Language function following preterm birth: prediction using machine learning

Evi Valavani*, Manuel Blesa, Paola Galdi, Gemma Sullivan, Bethan Dean, Hilary Cruickshank, Magdalena Sitko-Rudnicka, Mark E Bastin, Richard Chin, Donald MacIntyre, Sue Fletcher-Watson, James P Boardman, Thanasis Tsanas

*Corresponding author for this work

Research output: Contribution to journalArticlepeer-review


BACKGROUND: Preterm birth can lead to impaired language development. This study aimed to predict language outcomes at
2 years corrected gestational age (CGA) for children born preterm.
METHODS: We analysed data from 89 preterm neonates (median GA 29 weeks) who underwent diffusion MRI (dMRI) at termequivalent age and language assessment at 2 years CGA using the Bayley-III. Feature selection and a random forests classifier were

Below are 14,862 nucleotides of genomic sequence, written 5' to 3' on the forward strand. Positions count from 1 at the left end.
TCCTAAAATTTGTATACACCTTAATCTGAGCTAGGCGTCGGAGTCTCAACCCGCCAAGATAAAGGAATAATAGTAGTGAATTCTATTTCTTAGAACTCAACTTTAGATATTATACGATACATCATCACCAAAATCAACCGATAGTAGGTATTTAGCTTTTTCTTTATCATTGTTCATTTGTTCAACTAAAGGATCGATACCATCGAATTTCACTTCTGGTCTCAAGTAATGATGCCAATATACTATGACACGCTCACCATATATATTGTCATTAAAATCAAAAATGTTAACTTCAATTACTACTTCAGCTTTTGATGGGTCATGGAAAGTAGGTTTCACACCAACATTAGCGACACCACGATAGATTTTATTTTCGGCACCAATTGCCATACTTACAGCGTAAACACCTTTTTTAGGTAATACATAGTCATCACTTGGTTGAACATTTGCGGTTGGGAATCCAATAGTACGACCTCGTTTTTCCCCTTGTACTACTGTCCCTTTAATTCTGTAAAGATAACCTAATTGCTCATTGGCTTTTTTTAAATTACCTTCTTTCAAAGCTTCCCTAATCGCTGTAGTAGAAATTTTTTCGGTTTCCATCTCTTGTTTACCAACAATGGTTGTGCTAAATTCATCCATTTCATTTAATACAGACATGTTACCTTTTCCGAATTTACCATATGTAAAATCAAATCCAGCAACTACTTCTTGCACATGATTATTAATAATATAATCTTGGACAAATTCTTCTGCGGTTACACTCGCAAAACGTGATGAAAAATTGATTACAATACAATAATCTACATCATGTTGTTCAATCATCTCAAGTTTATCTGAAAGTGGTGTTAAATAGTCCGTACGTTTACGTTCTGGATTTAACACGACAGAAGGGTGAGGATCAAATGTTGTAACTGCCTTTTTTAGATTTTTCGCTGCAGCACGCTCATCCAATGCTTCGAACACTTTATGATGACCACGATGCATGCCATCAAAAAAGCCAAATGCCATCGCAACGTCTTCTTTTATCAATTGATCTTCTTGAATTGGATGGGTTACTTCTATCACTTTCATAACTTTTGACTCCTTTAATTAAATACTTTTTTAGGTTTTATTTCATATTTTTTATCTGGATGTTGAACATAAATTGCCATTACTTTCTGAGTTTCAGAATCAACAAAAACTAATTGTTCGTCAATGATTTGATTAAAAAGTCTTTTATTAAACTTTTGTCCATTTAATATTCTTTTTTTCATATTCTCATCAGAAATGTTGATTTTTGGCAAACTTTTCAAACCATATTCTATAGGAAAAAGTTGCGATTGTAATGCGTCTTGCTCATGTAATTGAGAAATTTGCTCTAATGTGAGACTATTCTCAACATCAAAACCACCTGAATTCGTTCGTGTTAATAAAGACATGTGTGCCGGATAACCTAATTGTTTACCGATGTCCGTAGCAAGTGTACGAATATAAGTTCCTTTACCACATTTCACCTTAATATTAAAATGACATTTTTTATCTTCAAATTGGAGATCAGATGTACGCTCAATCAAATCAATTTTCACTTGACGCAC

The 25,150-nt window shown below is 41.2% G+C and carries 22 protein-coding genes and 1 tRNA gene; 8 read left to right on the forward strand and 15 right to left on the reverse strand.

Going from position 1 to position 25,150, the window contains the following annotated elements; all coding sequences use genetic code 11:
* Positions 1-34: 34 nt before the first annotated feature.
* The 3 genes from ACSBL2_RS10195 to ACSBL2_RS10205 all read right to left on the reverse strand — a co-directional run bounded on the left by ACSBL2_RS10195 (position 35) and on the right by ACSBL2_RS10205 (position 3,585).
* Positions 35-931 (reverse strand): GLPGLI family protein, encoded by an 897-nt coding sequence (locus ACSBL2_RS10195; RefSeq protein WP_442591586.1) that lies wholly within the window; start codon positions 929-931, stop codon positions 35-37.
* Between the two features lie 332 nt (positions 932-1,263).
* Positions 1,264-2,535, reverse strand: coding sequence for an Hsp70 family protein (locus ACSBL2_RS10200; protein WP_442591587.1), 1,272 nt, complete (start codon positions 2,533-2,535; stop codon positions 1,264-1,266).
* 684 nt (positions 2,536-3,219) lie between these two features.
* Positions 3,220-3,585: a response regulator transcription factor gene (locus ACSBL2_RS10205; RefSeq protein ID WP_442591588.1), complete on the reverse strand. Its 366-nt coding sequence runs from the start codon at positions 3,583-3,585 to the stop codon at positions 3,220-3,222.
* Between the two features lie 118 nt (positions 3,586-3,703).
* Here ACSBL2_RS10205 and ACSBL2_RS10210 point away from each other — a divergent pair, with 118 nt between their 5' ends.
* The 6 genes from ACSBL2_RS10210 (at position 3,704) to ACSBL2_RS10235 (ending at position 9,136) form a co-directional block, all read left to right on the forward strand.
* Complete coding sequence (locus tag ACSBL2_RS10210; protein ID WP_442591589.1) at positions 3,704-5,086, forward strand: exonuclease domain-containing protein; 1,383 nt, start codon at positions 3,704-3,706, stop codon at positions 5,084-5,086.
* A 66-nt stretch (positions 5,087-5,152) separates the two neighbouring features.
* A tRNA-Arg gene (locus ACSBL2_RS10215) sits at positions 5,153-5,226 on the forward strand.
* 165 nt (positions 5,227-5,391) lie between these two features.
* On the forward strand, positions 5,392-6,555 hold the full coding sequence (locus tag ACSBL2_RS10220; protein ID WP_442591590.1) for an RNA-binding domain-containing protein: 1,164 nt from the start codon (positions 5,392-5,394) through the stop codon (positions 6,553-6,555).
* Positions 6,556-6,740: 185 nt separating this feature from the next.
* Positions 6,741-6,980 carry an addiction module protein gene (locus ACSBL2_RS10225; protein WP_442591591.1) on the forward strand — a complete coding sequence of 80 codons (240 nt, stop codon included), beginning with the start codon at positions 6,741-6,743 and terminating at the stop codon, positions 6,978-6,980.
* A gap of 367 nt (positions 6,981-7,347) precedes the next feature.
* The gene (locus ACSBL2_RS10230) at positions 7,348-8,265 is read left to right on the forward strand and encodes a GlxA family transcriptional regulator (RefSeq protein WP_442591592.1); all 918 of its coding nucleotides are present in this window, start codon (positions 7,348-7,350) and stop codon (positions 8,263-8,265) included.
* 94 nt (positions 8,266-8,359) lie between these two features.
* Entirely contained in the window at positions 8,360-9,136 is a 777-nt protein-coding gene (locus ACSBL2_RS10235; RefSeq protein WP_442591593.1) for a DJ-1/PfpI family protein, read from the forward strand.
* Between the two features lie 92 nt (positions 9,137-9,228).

used to differentiate typical versus delayed (Bayley-III language composite score <85) language development.
RESULTS: The model achieved balanced accuracy: 91%, sensitivity: 86%, and specificity: 96%. The probability of language delay at 2
years CGA is increased with: increasing values of peak width of skeletonized fractional anisotropy (PSFA), radial diffusivity (PSRD),
and axial diffusivity (PSAD) derived from dMRI; among twins; and after an incomplete course of, or no exposure to, antenatal
corticosteroids. Female sex and breastfeeding during the neonatal period reduced the risk of language delay.
CONCLUSIONS: The combination of perinatal clinical information and MRI features leads to accurate prediction of preterm infants
who are likely to develop language deficits in early childhood. This model could potentially enable stratification of preterm children
at risk of language dysfunction who may benefit from targeted early interventions.
Original languageEnglish
JournalPediatric Research
Publication statusPublished - 11 Oct 2021


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